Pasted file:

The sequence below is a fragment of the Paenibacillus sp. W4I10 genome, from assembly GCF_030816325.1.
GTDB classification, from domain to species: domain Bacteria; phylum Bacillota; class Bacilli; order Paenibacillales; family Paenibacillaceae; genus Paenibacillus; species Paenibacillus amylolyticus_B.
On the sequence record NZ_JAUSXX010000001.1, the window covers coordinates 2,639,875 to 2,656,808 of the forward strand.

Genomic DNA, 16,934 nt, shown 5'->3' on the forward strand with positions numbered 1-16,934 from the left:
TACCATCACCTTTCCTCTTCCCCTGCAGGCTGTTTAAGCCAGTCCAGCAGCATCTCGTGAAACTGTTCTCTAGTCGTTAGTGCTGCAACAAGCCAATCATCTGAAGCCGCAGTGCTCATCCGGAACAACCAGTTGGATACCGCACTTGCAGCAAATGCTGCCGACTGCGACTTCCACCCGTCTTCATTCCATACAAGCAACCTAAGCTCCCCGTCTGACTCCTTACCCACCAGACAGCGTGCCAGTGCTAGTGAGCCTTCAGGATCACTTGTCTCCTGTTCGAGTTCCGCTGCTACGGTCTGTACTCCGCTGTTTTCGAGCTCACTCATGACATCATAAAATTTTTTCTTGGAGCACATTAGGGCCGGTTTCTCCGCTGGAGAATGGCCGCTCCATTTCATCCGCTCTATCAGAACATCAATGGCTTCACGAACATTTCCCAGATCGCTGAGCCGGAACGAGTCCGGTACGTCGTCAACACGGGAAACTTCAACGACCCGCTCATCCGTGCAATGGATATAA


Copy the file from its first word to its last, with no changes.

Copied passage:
The sequence below is a fragment of the Paenibacillus sp. W4I10 genome, from assembly GCF_030816325.1.
GTDB classification, from domain to species: domain Bacteria; phylum Bacillota; class Bacilli; order Paenibacillales; family Paenibacillaceae; genus Paenibacillus; species Paenibacillus amylolyticus_B.
On the sequence record NZ_JAUSXX010000001.1, the window covers coordinates 2,639,875 to 2,656,808 of the forward strand.

Genomic DNA, 16,934 nt, shown 5'->3' on the forward strand with positions numbered 1-16,934 from the left:
TACCATCACCTTTCCTCTTCCCCTGCAGGCTGTTTAAGCCAGTCCAGCAGCATCTCGTGAAACTGTTCTCTAGTCGTTAGTGCTGCAACAAGCCAATCATCTGAAGCCGCAGTGCTCATCCGGAACAACCAGTTGGATACCGCACTTGCAGCAAATGCTGCCGACTGCGACTTCCACCCGTCTTCATTCCATACAAGCAACCTAAGCTCCCCGTCTGACTCCTTACCCACCAGACAGCGTGCCAGTGCTAGTGAGCCTTCAGGATCACTTGTCTCCTGTTCGAGTTCCGCTGCTACGGTCTGTACTCCGCTGTTTTCGAGCTCACTCATGACATCATAAAATTTTTTCTTGGAGCACATTAGGGCCGGTTTCTCCGCTGGAGAATGGCCGCTCCATTTCATCCGCTCTATCAGAACATCAATGGCTTCACGAACATTTCCCAGATCGCTGAGCCGGAACGAGTCCGGTACGTCGTCAACACGGGAAACTTCAACGACCCGCTCATCCGTGCAATGGATATAA